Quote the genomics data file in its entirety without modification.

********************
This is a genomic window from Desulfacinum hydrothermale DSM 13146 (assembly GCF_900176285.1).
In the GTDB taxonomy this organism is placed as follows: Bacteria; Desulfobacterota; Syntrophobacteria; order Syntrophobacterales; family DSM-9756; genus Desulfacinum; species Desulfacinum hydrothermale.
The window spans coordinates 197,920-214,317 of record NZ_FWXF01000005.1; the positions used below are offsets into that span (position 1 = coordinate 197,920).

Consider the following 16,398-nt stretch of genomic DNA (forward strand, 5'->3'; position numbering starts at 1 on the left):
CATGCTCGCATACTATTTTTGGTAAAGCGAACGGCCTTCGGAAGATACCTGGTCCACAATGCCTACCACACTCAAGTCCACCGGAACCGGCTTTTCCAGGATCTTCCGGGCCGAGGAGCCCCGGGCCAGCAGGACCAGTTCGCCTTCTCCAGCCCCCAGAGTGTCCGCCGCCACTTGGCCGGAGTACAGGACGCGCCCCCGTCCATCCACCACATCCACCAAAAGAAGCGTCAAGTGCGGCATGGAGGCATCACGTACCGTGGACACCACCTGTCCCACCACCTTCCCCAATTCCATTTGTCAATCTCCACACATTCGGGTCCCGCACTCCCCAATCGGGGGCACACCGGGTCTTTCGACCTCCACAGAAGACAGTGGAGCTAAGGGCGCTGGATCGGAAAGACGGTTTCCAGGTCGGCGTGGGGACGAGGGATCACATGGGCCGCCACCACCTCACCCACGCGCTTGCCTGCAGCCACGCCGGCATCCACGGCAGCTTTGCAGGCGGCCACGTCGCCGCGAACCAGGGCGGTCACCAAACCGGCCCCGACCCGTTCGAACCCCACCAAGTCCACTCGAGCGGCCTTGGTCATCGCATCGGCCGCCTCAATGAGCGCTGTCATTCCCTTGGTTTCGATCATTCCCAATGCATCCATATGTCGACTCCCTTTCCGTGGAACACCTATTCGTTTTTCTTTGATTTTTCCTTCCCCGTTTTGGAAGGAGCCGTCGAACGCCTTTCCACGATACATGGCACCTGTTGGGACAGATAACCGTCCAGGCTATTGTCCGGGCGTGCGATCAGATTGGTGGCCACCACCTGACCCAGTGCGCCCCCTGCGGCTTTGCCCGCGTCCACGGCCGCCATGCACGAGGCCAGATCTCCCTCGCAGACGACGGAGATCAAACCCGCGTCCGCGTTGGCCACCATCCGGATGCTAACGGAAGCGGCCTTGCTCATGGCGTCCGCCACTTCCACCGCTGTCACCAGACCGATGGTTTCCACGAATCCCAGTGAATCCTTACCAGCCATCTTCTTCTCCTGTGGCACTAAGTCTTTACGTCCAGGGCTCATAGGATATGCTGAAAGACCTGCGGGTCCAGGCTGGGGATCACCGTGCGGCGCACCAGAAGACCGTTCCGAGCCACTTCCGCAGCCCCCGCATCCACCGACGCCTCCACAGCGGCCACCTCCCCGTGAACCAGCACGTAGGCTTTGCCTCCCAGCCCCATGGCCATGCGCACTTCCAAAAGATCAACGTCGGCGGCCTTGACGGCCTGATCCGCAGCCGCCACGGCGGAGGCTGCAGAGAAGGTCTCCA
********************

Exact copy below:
This is a genomic window from Desulfacinum hydrothermale DSM 13146 (assembly GCF_900176285.1).
In the GTDB taxonomy this organism is placed as follows: Bacteria; Desulfobacterota; Syntrophobacteria; order Syntrophobacterales; family DSM-9756; genus Desulfacinum; species Desulfacinum hydrothermale.
The window spans coordinates 197,920-214,317 of record NZ_FWXF01000005.1; the positions used below are offsets into that span (position 1 = coordinate 197,920).

Consider the following 16,398-nt stretch of genomic DNA (forward strand, 5'->3'; position numbering starts at 1 on the left):
CATGCTCGCATACTATTTTTGGTAAAGCGAACGGCCTTCGGAAGATACCTGGTCCACAATGCCTACCACACTCAAGTCCACCGGAACCGGCTTTTCCAGGATCTTCCGGGCCGAGGAGCCCCGGGCCAGCAGGACCAGTTCGCCTTCTCCAGCCCCCAGAGTGTCCGCCGCCACTTGGCCGGAGTACAGGACGCGCCCCCGTCCATCCACCACATCCACCAAAAGAAGCGTCAAGTGCGGCATGGAGGCATCACGTACCGTGGACACCACCTGTCCCACCACCTTCCCCAATTCCATTTGTCAATCTCCACACATTCGGGTCCCGCACTCCCCAATCGGGGGCACACCGGGTCTTTCGACCTCCACAGAAGACAGTGGAGCTAAGGGCGCTGGATCGGAAAGACGGTTTCCAGGTCGGCGTGGGGACGAGGGATCACATGGGCCGCCACCACCTCACCCACGCGCTTGCCTGCAGCCACGCCGGCATCCACGGCAGCTTTGCAGGCGGCCACGTCGCCGCGAACCAGGGCGGTCACCAAACCGGCCCCGACCCGTTCGAACCCCACCAAGTCCACTCGAGCGGCCTTGGTCATCGCATCGGCCGCCTCAATGAGCGCTGTCATTCCCTTGGTTTCGATCATTCCCAATGCATCCATATGTCGACTCCCTTTCCGTGGAACACCTATTCGTTTTTCTTTGATTTTTCCTTCCCCGTTTTGGAAGGAGCCGTCGAACGCCTTTCCACGATACATGGCACCTGTTGGGACAGATAACCGTCCAGGCTATTGTCCGGGCGTGCGATCAGATTGGTGGCCACCACCTGACCCAGTGCGCCCCCTGCGGCTTTGCCCGCGTCCACGGCCGCCATGCACGAGGCCAGATCTCCCTCGCAGACGACGGAGATCAAACCCGCGTCCGCGTTGGCCACCATCCGGATGCTAACGGAAGCGGCCTTGCTCATGGCGTCCGCCACTTCCACCGCTGTCACCAGACCGATGGTTTCCACGAATCCCAGTGAATCCTTACCAGCCATCTTCTTCTCCTGTGGCACTAAGTCTTTACGTCCAGGGCTCATAGGATATGCTGAAAGACCTGCGGGTCCAGGCTGGGGATCACCGTGCGGCGCACCAGAAGACCGTTCCGAGCCACTTCCGCAGCCCCCGCATCCACCGACGCCTCCACAGCGGCCACCTCCCCGTGAACCAGCACGTAGGCTTTGCCTCCCAGCCCCATGGCCATGCGCACTTCCAAAAGATCAACGTCGGCGGCCTTGACGGCCTGATCCGCAGCCGCCACGGCGGAGGCTGCAGAGAAGGTCTCCA